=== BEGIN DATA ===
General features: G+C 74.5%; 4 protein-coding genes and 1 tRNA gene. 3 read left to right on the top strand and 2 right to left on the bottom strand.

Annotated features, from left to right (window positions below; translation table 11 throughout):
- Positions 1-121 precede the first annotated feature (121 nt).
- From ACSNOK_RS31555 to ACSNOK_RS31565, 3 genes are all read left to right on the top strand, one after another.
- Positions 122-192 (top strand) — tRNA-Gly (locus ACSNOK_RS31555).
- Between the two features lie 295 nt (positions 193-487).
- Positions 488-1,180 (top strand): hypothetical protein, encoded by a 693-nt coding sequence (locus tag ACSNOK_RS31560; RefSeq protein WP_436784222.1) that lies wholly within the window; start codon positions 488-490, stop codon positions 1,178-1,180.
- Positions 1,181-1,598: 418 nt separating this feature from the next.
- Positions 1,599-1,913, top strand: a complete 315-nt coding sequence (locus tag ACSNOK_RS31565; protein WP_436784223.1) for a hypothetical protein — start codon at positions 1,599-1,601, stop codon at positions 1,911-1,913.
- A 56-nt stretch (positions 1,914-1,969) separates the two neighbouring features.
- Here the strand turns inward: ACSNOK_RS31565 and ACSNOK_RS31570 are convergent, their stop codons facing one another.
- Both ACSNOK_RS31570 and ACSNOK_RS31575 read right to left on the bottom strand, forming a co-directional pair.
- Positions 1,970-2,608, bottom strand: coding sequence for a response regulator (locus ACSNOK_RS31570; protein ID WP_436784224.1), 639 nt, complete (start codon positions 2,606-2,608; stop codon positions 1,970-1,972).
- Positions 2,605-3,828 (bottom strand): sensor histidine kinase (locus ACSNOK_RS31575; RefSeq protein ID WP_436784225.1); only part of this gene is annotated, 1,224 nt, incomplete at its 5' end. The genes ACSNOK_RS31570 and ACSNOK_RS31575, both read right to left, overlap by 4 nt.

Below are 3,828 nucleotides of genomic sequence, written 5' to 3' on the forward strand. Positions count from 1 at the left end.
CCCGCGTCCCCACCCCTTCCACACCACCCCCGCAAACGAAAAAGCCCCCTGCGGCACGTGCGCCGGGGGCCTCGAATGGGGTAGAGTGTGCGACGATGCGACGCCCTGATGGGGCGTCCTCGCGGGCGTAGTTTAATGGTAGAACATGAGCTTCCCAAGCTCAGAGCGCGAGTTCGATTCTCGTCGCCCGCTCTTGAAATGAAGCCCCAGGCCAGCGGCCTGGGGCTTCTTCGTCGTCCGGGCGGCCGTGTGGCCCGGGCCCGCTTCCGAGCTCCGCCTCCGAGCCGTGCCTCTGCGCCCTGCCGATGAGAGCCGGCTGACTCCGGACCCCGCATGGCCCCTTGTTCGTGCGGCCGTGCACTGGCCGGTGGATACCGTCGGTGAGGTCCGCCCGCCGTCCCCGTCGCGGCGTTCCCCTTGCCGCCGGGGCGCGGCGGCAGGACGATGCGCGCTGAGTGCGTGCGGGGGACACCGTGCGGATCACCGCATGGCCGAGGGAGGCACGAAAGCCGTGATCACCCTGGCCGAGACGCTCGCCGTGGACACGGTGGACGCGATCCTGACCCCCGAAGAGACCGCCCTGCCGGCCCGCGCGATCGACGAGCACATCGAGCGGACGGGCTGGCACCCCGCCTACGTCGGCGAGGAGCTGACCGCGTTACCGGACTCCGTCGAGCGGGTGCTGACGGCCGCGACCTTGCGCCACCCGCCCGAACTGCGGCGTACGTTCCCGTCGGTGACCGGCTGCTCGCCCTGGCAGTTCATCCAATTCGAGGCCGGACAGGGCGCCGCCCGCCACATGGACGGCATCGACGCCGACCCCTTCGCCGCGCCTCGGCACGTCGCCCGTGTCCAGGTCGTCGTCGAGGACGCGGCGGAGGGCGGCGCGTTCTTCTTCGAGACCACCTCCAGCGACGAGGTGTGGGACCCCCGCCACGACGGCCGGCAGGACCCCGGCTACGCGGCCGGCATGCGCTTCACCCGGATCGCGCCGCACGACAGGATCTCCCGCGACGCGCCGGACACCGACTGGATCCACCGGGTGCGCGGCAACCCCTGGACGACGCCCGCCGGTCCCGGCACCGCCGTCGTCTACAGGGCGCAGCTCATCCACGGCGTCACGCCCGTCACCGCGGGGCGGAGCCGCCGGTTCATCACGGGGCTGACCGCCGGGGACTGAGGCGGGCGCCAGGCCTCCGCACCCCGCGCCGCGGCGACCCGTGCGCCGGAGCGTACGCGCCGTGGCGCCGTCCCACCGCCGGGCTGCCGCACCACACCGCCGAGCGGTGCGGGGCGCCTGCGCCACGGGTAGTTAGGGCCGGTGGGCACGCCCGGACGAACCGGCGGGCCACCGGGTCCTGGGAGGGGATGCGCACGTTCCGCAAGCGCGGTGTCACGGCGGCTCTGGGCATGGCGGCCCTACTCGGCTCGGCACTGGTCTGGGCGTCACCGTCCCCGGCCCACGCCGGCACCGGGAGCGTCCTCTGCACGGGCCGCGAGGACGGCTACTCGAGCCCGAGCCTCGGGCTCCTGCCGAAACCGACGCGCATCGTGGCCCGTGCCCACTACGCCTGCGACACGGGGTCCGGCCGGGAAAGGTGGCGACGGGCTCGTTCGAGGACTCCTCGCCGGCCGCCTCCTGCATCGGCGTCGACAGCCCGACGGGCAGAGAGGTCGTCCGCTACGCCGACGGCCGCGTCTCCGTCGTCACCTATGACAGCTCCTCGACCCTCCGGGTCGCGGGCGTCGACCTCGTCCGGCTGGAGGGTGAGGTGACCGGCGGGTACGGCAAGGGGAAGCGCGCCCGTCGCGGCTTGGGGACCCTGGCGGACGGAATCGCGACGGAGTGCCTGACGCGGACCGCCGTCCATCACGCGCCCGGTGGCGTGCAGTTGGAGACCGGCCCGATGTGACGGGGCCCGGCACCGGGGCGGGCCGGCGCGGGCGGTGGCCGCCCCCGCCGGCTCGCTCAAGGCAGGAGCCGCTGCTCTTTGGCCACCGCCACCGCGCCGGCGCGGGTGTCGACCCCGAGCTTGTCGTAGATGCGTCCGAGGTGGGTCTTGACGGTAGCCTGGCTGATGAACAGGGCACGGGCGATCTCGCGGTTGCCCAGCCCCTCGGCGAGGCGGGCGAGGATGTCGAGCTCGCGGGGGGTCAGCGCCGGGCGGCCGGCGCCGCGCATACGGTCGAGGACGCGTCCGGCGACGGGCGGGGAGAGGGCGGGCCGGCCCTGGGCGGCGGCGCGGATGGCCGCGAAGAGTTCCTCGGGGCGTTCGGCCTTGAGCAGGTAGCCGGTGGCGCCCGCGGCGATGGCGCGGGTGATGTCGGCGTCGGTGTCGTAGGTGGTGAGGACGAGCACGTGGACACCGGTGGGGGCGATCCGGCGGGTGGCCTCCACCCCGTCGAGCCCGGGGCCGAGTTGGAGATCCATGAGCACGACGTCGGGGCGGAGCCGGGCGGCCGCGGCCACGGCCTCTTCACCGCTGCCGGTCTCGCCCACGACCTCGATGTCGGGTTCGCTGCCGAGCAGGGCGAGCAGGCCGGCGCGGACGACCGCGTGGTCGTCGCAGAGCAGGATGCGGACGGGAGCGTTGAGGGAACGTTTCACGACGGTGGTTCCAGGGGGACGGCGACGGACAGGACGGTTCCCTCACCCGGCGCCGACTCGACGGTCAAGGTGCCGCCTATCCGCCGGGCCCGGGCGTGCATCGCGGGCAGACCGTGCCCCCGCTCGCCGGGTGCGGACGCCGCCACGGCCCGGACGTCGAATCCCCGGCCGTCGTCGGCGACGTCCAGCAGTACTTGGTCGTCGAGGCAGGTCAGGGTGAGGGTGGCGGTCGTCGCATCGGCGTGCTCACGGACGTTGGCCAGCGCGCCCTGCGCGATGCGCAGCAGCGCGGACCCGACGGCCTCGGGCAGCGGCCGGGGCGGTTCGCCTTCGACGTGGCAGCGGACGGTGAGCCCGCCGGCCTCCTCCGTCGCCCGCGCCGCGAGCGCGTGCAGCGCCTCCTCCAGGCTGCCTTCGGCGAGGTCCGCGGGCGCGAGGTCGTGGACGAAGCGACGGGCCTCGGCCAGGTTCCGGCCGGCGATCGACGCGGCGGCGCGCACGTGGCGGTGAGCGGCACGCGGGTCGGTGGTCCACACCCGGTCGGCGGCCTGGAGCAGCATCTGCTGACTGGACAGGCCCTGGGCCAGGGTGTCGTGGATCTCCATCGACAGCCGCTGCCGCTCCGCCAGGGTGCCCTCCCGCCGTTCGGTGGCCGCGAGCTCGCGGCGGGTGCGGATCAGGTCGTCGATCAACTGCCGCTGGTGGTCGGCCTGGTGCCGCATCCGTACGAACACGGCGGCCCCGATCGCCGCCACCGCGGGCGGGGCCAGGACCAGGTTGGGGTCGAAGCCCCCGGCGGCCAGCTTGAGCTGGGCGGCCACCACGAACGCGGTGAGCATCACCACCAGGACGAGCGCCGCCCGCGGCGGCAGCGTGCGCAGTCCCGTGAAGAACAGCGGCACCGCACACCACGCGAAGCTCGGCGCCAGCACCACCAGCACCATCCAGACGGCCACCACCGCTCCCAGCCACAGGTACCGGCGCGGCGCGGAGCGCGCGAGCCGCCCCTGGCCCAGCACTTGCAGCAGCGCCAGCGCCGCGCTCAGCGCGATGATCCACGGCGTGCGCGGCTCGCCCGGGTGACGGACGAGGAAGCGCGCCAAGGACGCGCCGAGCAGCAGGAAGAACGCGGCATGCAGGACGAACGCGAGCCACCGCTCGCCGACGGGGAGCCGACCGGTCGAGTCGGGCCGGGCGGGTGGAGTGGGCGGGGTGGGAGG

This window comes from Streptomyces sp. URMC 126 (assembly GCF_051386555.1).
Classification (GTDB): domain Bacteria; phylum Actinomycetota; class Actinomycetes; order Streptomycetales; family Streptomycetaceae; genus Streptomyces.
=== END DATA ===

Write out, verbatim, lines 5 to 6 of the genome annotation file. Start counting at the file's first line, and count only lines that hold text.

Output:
- Positions 122-192 (top strand) — tRNA-Gly (locus ACSNOK_RS31555).
- Between the two features lie 295 nt (positions 193-487).